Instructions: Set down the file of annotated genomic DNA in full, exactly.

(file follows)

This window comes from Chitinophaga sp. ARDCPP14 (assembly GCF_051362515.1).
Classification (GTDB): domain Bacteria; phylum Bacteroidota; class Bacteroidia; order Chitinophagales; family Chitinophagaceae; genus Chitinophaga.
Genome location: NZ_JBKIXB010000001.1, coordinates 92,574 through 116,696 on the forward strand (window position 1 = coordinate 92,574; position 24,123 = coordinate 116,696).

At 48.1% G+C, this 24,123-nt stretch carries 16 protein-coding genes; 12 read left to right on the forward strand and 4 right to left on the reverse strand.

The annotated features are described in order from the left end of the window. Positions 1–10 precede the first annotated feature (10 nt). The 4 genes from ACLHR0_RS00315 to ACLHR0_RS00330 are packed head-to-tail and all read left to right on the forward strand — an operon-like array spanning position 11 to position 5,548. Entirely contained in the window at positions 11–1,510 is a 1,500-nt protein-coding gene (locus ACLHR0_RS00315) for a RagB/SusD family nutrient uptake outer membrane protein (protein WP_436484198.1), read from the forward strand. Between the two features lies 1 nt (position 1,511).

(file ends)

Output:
This window comes from Chitinophaga sp. ARDCPP14 (assembly GCF_051362515.1).
Classification (GTDB): domain Bacteria; phylum Bacteroidota; class Bacteroidia; order Chitinophagales; family Chitinophagaceae; genus Chitinophaga.
Genome location: NZ_JBKIXB010000001.1, coordinates 92,574 through 116,696 on the forward strand (window position 1 = coordinate 92,574; position 24,123 = coordinate 116,696).

At 48.1% G+C, this 24,123-nt stretch carries 16 protein-coding genes; 12 read left to right on the forward strand and 4 right to left on the reverse strand.

The annotated features are described in order from the left end of the window. Positions 1–10 precede the first annotated feature (10 nt). The 4 genes from ACLHR0_RS00315 to ACLHR0_RS00330 are packed head-to-tail and all read left to right on the forward strand — an operon-like array spanning position 11 to position 5,548. Entirely contained in the window at positions 11–1,510 is a 1,500-nt protein-coding gene (locus ACLHR0_RS00315) for a RagB/SusD family nutrient uptake outer membrane protein (protein WP_436484198.1), read from the forward strand. Between the two features lies 1 nt (position 1,511).